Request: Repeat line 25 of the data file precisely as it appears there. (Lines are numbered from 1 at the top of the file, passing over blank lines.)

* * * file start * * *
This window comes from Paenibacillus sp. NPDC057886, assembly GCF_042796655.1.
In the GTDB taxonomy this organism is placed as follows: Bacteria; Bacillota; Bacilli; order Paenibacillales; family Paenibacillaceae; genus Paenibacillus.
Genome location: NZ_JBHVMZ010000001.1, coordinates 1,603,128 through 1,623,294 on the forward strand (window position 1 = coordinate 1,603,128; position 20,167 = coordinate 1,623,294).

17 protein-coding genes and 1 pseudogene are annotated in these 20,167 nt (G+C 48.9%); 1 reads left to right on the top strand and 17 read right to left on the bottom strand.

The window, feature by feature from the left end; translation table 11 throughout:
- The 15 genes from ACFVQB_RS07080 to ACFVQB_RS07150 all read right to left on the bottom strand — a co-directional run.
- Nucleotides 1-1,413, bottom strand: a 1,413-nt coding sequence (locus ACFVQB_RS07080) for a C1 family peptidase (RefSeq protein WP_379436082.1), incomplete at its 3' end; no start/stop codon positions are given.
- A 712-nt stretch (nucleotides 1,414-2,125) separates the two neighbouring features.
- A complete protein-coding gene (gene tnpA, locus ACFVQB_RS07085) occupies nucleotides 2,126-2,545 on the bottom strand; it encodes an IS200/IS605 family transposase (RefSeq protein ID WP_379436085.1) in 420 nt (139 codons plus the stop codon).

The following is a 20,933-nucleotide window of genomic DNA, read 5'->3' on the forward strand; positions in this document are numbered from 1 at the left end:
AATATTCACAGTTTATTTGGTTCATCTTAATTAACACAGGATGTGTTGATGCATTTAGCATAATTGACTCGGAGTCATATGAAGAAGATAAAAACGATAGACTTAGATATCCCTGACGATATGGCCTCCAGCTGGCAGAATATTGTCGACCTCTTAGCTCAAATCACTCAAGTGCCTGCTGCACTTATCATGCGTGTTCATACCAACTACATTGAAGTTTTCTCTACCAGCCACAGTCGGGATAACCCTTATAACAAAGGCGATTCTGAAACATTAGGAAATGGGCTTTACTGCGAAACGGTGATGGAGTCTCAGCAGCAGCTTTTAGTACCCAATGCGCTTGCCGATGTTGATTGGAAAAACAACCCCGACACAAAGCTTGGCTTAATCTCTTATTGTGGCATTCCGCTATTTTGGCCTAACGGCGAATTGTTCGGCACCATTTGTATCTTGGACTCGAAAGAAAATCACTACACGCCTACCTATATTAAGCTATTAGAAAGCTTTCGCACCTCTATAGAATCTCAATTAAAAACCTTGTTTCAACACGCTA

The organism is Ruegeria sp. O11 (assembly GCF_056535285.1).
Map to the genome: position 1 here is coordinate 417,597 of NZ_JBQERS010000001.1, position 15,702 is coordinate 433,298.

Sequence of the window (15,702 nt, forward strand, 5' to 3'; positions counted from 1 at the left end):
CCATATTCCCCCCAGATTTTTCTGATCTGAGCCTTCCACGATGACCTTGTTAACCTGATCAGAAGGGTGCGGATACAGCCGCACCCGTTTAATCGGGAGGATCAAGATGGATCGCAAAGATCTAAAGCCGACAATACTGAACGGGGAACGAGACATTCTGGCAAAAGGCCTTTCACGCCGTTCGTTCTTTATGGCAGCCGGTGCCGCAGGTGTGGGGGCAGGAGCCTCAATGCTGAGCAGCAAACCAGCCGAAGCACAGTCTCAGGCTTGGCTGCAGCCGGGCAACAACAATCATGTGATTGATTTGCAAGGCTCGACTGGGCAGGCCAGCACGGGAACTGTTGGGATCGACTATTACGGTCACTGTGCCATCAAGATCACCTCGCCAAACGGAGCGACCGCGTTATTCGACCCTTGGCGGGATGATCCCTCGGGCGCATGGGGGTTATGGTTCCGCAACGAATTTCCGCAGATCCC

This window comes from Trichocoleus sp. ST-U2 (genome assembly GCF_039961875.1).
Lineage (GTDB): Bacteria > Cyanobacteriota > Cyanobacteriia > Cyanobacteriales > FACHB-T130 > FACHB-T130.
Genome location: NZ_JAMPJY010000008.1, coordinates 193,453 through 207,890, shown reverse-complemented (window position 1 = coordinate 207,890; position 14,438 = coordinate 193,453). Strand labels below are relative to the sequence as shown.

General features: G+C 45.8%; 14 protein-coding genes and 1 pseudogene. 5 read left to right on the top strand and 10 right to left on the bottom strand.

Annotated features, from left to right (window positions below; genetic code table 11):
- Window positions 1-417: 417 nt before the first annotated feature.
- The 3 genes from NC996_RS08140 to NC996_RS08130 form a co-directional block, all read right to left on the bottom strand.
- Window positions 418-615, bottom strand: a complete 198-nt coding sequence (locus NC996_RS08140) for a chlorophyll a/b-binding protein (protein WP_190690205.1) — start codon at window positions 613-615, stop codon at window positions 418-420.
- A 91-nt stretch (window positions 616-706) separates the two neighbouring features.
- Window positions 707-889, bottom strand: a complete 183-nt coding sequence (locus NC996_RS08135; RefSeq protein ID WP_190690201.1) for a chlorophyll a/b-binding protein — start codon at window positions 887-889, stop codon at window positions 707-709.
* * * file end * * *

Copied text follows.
- Window positions 707-889, bottom strand: a complete 183-nt coding sequence (locus NC996_RS08135; RefSeq protein ID WP_190690201.1) for a chlorophyll a/b-binding protein — start codon at window positions 887-889, stop codon at window positions 707-709.